No Child Left Behind Said to Help Homeless: Education Law Has Helped Homeless Kids, Advocates Say

We found this article and links on the KnowledgePlex site.  Is this the experience of local homeless service organization in NJ?

01/12/2007 | The News & Observer (Raleigh, North Carolina)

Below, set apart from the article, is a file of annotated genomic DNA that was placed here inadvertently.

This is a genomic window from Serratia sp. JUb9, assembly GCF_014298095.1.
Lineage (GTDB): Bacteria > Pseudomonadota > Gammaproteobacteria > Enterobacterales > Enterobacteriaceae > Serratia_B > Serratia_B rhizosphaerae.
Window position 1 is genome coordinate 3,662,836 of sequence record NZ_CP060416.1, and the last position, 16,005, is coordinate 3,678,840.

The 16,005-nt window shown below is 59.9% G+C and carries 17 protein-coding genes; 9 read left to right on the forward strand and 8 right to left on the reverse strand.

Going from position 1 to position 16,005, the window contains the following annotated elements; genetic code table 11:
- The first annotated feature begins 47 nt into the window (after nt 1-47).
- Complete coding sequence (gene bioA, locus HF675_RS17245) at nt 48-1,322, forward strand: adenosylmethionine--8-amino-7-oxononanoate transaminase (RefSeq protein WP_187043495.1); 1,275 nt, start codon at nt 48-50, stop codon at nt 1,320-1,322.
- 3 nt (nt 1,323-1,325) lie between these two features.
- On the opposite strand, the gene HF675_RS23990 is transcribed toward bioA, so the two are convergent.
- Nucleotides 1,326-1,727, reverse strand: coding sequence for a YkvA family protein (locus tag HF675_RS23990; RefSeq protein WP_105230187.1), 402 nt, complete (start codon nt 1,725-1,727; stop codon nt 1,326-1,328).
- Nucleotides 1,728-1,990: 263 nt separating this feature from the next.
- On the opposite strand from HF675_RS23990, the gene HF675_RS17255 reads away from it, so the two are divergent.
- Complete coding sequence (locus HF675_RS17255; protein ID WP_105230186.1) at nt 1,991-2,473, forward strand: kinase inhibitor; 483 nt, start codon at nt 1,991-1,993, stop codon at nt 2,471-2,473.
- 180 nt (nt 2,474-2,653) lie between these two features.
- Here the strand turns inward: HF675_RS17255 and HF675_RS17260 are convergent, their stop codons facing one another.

People who work with homeless students credit the federal No Child Left Behind law with helping school districts better identify and assist homeless students, reported The News & Observer. A 2006 report from the National Center for Homeless Education found more than 600,000 students nationwide were identified as homeless. The 2002 law, which allows public school students to transfer out of low-performing schools, also ordered school districts to spread homeless students among schools rather than place them at one site, the article said. For students who move out of a school’s attendance area, the law shifted the burden of covering transportation costs from the family to school districts, the article said. Other changes included mandatory registration of students despite a lack of records and the hiring of a homeless liaison to work with local shelters. Improved communication between schools and shelters, as well as school personnel who are better equipped to spot clues to homelessness, are helping to pinpoint more homeless students, experts say.